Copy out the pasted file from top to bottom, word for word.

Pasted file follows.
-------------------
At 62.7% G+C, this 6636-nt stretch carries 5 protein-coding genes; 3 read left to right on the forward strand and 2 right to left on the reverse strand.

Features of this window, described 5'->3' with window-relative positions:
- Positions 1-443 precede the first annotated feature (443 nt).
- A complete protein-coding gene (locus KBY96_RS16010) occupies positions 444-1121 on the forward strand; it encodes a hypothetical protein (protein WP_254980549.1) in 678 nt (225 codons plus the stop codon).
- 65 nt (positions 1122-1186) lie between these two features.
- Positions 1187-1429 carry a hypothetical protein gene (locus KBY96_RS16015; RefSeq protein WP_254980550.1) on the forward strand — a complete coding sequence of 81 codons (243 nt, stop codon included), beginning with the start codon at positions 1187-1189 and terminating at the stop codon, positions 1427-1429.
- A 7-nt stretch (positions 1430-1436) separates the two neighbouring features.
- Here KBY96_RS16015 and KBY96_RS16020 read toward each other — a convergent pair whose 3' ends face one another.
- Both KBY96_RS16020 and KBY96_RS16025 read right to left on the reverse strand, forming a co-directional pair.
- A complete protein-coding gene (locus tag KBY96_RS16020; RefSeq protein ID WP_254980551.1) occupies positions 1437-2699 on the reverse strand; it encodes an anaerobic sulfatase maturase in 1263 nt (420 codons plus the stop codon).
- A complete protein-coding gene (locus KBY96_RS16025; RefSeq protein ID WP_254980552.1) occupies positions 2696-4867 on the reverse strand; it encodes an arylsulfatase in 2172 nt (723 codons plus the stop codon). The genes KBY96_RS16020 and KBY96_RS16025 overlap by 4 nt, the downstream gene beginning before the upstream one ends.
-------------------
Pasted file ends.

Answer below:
At 62.7% G+C, this 6636-nt stretch carries 5 protein-coding genes; 3 read left to right on the forward strand and 2 right to left on the reverse strand.

Features of this window, described 5'->3' with window-relative positions:
- Positions 1-443 precede the first annotated feature (443 nt).
- A complete protein-coding gene (locus KBY96_RS16010) occupies positions 444-1121 on the forward strand; it encodes a hypothetical protein (protein WP_254980549.1) in 678 nt (225 codons plus the stop codon).
- 65 nt (positions 1122-1186) lie between these two features.
- Positions 1187-1429 carry a hypothetical protein gene (locus KBY96_RS16015; RefSeq protein WP_254980550.1) on the forward strand — a complete coding sequence of 81 codons (243 nt, stop codon included), beginning with the start codon at positions 1187-1189 and terminating at the stop codon, positions 1427-1429.
- A 7-nt stretch (positions 1430-1436) separates the two neighbouring features.
- Here KBY96_RS16015 and KBY96_RS16020 read toward each other — a convergent pair whose 3' ends face one another.
- Both KBY96_RS16020 and KBY96_RS16025 read right to left on the reverse strand, forming a co-directional pair.
- A complete protein-coding gene (locus tag KBY96_RS16020; RefSeq protein ID WP_254980551.1) occupies positions 1437-2699 on the reverse strand; it encodes an anaerobic sulfatase maturase in 1263 nt (420 codons plus the stop codon).
- A complete protein-coding gene (locus KBY96_RS16025; RefSeq protein ID WP_254980552.1) occupies positions 2696-4867 on the reverse strand; it encodes an arylsulfatase in 2172 nt (723 codons plus the stop codon). The genes KBY96_RS16020 and KBY96_RS16025 overlap by 4 nt, the downstream gene beginning before the upstream one ends.